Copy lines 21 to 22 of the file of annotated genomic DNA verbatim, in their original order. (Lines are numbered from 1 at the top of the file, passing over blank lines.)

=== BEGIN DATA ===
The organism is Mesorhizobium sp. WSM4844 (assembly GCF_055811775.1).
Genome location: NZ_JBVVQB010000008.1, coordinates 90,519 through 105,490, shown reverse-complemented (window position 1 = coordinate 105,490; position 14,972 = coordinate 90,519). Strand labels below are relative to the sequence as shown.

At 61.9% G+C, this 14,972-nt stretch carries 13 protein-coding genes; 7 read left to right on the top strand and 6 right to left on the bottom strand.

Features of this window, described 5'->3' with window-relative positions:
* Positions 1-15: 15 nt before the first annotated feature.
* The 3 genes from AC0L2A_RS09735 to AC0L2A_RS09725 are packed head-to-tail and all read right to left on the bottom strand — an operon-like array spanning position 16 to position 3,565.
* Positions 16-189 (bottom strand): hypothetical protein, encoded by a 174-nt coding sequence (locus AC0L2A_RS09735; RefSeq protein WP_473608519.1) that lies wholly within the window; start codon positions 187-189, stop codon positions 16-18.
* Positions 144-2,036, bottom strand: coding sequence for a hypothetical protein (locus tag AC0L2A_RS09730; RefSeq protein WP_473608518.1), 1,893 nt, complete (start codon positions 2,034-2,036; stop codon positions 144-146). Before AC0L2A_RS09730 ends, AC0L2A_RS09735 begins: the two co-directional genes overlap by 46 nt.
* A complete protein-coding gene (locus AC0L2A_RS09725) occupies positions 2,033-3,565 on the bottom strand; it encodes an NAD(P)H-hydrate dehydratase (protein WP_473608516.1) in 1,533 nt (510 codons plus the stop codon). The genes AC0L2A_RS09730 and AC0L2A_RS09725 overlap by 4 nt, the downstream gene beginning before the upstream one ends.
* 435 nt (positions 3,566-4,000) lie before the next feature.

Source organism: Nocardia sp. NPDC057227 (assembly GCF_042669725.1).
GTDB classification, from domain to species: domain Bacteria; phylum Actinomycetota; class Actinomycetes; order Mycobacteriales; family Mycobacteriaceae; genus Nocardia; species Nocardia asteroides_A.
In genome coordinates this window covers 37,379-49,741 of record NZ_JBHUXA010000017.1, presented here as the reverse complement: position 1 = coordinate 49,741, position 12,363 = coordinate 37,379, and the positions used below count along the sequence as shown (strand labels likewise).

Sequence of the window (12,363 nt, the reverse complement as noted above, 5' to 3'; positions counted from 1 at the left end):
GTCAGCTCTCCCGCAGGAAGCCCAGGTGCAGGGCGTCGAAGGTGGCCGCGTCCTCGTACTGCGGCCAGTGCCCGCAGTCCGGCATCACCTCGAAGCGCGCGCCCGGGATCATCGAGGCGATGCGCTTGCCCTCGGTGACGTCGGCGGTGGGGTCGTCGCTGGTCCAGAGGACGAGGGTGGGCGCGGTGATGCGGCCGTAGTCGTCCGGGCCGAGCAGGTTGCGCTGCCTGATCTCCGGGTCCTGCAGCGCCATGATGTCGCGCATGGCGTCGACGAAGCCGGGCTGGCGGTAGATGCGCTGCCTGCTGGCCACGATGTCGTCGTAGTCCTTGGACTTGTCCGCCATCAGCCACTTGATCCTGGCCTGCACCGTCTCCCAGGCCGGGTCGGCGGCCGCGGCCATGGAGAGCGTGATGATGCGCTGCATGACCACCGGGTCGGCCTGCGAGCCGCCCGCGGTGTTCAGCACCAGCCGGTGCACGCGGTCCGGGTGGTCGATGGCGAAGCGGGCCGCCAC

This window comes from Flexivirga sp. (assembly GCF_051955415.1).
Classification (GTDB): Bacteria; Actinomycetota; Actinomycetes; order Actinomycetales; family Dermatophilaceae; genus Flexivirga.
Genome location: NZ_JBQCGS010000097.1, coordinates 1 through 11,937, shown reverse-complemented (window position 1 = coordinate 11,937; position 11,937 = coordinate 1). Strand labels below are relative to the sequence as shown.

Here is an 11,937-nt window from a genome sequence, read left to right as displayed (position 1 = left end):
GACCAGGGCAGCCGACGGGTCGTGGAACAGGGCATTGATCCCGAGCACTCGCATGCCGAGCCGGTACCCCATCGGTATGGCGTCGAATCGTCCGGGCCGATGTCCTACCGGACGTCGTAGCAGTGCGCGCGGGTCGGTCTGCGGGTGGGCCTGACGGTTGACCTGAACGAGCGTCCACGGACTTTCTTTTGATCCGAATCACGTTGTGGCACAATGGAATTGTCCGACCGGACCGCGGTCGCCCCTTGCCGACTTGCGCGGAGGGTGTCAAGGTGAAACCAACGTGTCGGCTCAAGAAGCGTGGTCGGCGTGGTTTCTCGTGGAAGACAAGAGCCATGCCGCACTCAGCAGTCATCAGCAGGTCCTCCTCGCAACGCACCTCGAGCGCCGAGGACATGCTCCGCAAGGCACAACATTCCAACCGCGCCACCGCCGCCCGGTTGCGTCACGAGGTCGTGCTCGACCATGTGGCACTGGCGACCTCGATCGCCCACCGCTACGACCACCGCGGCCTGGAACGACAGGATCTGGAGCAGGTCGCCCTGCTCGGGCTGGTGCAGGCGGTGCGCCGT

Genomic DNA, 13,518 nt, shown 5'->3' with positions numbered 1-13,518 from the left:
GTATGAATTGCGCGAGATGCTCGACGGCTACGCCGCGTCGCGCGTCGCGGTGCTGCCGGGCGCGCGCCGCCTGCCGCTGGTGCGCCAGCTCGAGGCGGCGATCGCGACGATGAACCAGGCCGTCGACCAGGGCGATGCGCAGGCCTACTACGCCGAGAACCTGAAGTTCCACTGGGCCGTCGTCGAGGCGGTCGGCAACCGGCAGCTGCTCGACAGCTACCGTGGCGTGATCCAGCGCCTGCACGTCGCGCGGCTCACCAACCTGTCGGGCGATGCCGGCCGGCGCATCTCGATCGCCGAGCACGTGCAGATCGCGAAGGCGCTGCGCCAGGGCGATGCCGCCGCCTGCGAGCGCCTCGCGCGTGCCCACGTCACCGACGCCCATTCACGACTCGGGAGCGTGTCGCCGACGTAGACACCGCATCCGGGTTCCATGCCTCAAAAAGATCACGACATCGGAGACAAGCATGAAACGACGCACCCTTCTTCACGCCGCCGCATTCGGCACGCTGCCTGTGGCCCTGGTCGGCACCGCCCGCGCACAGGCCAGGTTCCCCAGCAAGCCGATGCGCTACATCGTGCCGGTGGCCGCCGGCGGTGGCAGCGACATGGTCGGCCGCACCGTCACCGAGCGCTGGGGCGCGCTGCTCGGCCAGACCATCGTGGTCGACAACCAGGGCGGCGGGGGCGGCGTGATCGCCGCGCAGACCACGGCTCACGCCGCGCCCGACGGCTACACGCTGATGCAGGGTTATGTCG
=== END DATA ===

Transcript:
Genomic DNA, 13,518 nt, shown 5'->3' with positions numbered 1-13,518 from the left:
GTATGAATTGCGCGAGATGCTCGACGGCTACGCCGCGTCGCGCGTCGCGGTGCTGCCGGGCGCGCGCCGCCTGCCGCTGGTGCGCCAGCTCGAGGCGGCGATCGCGACGATGAACCAGGCCGTCGACCAGGGCGATGCGCAGGCCTACTACGCCGAGAACCTGAAGTTCCACTGGGCCGTCGTCGAGGCGGTCGGCAACCGGCAGCTGCTCGACAGCTACCGTGGCGTGATCCAGCGCCTGCACGTCGCGCGGCTCACCAACCTGTCGGGCGATGCCGGCCGGCGCATCTCGATCGCCGAGCACGTGCAGATCGCGAAGGCGCTGCGCCAGGGCGATGCCGCCGCCTGCGAGCGCCTCGCGCGTGCCCACGTCACCGACGCCCATTCACGACTCGGGAGCGTGTCGCCGACGTAGACACCGCATCCGGGTTCCATGCCTCAAAAAGATCACGACATCGGAGACAAGCATGAAACGACGCACCCTTCTTCACGCCGCCGCATTCGGCACGCTGCCTGTGGCCCTGGTCGGCACCGCCCGCGCACAGGCCAGGTTCCCCAGCAAGCCGATGCGCTACATCGTGCCGGTGGCCGCCGGCGGTGGCAGCGACATGGTCGGCCGCACCGTCACCGAGCGCTGGGGCGCGCTGCTCGGCCAGACCATCGTGGTCGACAACCAGGGCGGCGGGGGCGGCGTGATCGCCGCGCAGACCACGGCTCACGCCGCGCCCGACGGCTACACGCTGATGCAGGGTTATGTCG